It’s hard to be thankful.
Really it is. Of course, if you live in America today, or any modern country, then that statement is counterintuitive; we have so much to be thankful for! It’s like asking a fish if it is wet; it’s so surrounded with water, so unaccustomed to anything else, that it has no idea what you’re talking about (or anything else, because this is a fish we’re talking about, but I digress). We are so surrounded by things for which we should be thankful, that we just don’t even see them.
But being thankful is hard, because the things that go wrong, the dark places in our lives, take up so much attention. It becomes hard to keep our eyes on the myriad of small, good things when there’s one big, bad thing screaming for our attention. And it does, doesn’t it? It screams for our attention constantly, until everything else fades out.
Here’s the catch: Those are the times when we are meant to be most grateful. You see, gratitude is tied to another, much more subtle character trait: humility. And humility is built—you knew this was coming—through hard times. Through suffering. Through pain and weakness. It’s why we have so many clichés about growing when the rain falls.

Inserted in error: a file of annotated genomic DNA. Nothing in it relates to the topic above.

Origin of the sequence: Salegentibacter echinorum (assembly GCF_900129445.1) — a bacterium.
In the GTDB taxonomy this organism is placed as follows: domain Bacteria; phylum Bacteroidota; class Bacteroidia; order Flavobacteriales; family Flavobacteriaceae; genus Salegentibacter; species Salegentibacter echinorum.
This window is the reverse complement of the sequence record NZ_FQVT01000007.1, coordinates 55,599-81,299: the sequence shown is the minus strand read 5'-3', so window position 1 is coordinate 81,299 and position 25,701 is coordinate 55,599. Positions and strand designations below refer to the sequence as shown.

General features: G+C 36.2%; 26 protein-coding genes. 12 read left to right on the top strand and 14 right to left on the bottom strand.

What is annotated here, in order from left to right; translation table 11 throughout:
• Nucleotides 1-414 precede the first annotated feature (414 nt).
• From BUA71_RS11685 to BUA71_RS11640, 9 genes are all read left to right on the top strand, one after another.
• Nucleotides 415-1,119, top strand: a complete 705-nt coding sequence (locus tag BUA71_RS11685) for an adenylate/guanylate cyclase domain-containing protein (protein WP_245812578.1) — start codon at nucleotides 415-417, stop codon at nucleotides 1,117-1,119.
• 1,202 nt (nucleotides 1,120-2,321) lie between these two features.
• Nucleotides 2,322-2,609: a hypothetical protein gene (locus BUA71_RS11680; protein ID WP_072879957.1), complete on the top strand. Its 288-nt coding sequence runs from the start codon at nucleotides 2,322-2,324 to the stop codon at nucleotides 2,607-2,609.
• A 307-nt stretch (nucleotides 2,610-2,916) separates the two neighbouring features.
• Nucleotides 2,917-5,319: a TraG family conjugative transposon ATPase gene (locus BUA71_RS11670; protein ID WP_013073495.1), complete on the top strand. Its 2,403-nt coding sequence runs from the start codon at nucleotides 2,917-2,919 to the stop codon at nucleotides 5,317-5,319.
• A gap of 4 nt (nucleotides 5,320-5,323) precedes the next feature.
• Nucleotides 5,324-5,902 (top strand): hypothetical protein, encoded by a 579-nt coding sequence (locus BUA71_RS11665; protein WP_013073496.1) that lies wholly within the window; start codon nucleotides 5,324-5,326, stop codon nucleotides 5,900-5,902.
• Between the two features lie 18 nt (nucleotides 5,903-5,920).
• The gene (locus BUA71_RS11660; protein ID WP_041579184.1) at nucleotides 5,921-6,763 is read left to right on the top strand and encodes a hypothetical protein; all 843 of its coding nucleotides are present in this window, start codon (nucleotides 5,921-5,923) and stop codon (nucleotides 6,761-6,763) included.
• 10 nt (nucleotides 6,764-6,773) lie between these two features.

I’ve been doing some suffering myself lately. I’ve mentioned it openly on here that I have Crohn’s Disease, and that for the past few months I’ve been fighting off a flareup. I want to say that I stayed strong the whole time, never became discouraged, never stopped being thankful…but that would be a lie. The trees got to be so big that I couldn’t see the forest. It was hard, one of the hardest things I’ve experienced—and of course it could, and probably will, happen again, because that’s the nature of the disease.
It was debilitating. I had no choice but to be humble in every sense of the word. But then I realized, that humility helped me see the things I still had to be thankful for.
I still had my family.
I still had my children, and I count them separately because without their help around the house, everything would have collapsed.
I still had my friends, without whom I would have given up completely.
I still had things to occupy my mind, even when my body wasn’t cooperating. (Shameless Plug for a Friend time: Cyndera’s novel, Rivers of the Mind, kept me going on a few long nights, and you should absolutely read it when it is published. Also follow her blog!)
More than that, all of my needs were met, and I had nothing to worry about except fighting the illness. So, by the end of the ordeal, I found myself counting my blessings over and over.
Easy? No. Good for the soul? Absolutely.
So, as you sit down for your own Thanksgiving dinner tomorrow, remember that your hard times are signposts. Remember that there are people who love you, and without whom your life would not be the same. Remember that we have blessings we will never even see, let alone acknowledge. And remember that Thanksgiving is both a day and a state of mind…no, a state of heart.
*This post was also published on my other blog at Thoughts of a Formerly Dead Man.